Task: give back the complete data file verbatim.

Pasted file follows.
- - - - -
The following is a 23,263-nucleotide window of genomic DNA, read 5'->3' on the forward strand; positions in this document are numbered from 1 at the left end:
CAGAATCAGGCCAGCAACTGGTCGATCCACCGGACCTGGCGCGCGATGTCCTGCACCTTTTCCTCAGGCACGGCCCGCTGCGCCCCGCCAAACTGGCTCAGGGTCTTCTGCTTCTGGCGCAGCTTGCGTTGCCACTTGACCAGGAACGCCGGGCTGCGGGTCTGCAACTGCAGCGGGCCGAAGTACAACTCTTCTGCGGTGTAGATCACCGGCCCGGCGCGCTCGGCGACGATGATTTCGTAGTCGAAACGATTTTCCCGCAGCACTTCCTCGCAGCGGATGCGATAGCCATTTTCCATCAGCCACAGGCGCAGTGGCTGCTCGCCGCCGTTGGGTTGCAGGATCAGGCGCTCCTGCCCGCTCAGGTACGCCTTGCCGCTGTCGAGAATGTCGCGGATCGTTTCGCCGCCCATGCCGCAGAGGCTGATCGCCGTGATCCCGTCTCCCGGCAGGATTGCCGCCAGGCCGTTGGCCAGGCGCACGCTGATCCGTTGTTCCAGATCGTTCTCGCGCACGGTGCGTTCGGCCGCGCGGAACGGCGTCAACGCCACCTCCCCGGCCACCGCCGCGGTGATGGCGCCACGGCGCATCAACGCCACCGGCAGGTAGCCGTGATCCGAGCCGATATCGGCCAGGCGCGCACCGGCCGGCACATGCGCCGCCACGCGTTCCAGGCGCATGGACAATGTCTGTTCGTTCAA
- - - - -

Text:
The following is a 23,263-nucleotide window of genomic DNA, read 5'->3' on the forward strand; positions in this document are numbered from 1 at the left end:
CAGAATCAGGCCAGCAACTGGTCGATCCACCGGACCTGGCGCGCGATGTCCTGCACCTTTTCCTCAGGCACGGCCCGCTGCGCCCCGCCAAACTGGCTCAGGGTCTTCTGCTTCTGGCGCAGCTTGCGTTGCCACTTGACCAGGAACGCCGGGCTGCGGGTCTGCAACTGCAGCGGGCCGAAGTACAACTCTTCTGCGGTGTAGATCACCGGCCCGGCGCGCTCGGCGACGATGATTTCGTAGTCGAAACGATTTTCCCGCAGCACTTCCTCGCAGCGGATGCGATAGCCATTTTCCATCAGCCACAGGCGCAGTGGCTGCTCGCCGCCGTTGGGTTGCAGGATCAGGCGCTCCTGCCCGCTCAGGTACGCCTTGCCGCTGTCGAGAATGTCGCGGATCGTTTCGCCGCCCATGCCGCAGAGGCTGATCGCCGTGATCCCGTCTCCCGGCAGGATTGCCGCCAGGCCGTTGGCCAGGCGCACGCTGATCCGTTGTTCCAGATCGTTCTCGCGCACGGTGCGTTCGGCCGCGCGGAACGGCGTCAACGCCACCTCCCCGGCCACCGCCGCGGTGATGGCGCCACGGCGCATCAACGCCACCGGCAGGTAGCCGTGATCCGAGCCGATATCGGCCAGGCGCGCACCGGCCGGCACATGCGCCGCCACGCGTTCCAGGCGCATGGACAATGTCTGTTCGTTCAA